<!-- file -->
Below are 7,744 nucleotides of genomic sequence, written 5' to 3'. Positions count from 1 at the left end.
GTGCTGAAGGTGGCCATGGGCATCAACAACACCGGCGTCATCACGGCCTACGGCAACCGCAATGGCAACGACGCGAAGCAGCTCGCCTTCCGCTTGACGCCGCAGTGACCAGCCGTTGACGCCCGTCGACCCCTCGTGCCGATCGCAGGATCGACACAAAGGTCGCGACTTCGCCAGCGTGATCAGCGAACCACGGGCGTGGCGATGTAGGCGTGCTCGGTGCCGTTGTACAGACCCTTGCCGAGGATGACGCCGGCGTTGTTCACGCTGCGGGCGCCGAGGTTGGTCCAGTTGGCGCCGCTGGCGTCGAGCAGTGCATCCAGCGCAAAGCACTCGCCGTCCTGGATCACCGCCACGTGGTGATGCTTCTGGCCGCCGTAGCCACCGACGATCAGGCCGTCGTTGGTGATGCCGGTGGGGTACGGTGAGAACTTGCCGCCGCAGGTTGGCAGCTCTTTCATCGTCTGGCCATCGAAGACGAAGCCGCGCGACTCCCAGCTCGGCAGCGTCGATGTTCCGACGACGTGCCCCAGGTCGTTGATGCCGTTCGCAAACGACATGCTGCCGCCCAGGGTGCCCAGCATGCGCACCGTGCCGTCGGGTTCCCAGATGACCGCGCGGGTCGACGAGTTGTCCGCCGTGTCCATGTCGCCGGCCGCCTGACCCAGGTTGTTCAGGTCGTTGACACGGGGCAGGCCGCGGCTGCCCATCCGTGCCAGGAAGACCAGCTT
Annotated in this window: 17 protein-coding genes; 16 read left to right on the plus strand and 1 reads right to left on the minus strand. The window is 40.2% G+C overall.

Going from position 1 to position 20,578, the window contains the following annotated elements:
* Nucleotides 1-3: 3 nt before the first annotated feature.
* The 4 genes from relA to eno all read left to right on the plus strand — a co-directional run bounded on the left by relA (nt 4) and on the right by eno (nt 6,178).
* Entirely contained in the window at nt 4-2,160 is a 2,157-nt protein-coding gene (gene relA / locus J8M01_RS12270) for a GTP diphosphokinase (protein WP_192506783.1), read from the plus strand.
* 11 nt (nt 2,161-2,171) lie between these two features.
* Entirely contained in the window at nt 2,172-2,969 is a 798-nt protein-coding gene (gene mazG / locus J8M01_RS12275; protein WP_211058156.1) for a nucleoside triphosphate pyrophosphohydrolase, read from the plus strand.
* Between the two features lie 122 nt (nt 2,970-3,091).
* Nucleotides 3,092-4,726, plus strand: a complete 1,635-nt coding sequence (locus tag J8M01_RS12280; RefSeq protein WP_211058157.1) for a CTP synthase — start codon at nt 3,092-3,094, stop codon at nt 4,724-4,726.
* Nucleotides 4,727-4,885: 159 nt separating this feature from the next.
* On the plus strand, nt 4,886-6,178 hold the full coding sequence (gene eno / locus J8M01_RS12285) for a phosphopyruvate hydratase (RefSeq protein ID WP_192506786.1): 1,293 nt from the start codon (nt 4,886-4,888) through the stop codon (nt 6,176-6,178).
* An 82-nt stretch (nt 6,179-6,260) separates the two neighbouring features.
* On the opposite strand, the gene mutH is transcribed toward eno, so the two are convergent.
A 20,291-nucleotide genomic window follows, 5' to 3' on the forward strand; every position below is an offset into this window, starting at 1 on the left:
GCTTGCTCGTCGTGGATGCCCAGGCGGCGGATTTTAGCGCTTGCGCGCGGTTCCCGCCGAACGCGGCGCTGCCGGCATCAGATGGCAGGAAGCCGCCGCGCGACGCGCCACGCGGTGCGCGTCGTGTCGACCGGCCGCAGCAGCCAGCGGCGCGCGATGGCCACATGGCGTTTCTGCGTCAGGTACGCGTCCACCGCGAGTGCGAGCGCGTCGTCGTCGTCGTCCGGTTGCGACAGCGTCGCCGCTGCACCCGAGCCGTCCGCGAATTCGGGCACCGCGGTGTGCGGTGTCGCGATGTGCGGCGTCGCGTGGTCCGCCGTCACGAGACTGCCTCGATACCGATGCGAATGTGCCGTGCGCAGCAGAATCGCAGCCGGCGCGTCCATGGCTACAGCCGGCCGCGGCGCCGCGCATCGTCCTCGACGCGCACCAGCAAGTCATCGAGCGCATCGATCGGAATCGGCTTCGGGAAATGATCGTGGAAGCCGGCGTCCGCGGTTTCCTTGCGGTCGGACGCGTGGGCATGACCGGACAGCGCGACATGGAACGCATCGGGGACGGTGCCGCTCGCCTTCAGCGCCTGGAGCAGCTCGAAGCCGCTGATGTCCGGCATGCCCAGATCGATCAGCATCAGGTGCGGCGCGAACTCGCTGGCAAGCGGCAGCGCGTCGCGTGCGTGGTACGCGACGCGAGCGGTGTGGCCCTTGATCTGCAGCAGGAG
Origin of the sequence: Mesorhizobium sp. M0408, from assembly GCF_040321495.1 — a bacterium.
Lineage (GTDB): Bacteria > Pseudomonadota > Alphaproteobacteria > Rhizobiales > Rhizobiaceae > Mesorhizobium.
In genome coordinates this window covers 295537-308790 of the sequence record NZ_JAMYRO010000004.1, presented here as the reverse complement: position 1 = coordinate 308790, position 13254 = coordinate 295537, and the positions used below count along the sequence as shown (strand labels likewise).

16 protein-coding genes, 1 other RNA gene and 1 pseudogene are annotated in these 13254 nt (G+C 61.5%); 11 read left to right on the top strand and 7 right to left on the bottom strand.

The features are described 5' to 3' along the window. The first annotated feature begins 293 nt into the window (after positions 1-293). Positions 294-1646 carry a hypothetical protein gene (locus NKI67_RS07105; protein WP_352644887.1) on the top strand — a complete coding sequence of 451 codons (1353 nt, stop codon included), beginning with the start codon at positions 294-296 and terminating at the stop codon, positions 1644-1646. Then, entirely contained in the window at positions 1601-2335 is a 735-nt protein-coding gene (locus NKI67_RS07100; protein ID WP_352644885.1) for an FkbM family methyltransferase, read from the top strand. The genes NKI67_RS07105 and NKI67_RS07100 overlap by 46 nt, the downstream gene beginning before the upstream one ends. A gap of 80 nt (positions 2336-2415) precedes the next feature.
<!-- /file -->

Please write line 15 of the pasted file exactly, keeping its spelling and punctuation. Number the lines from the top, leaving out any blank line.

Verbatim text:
* On the opposite strand, the gene mutH is transcribed toward eno, so the two are convergent.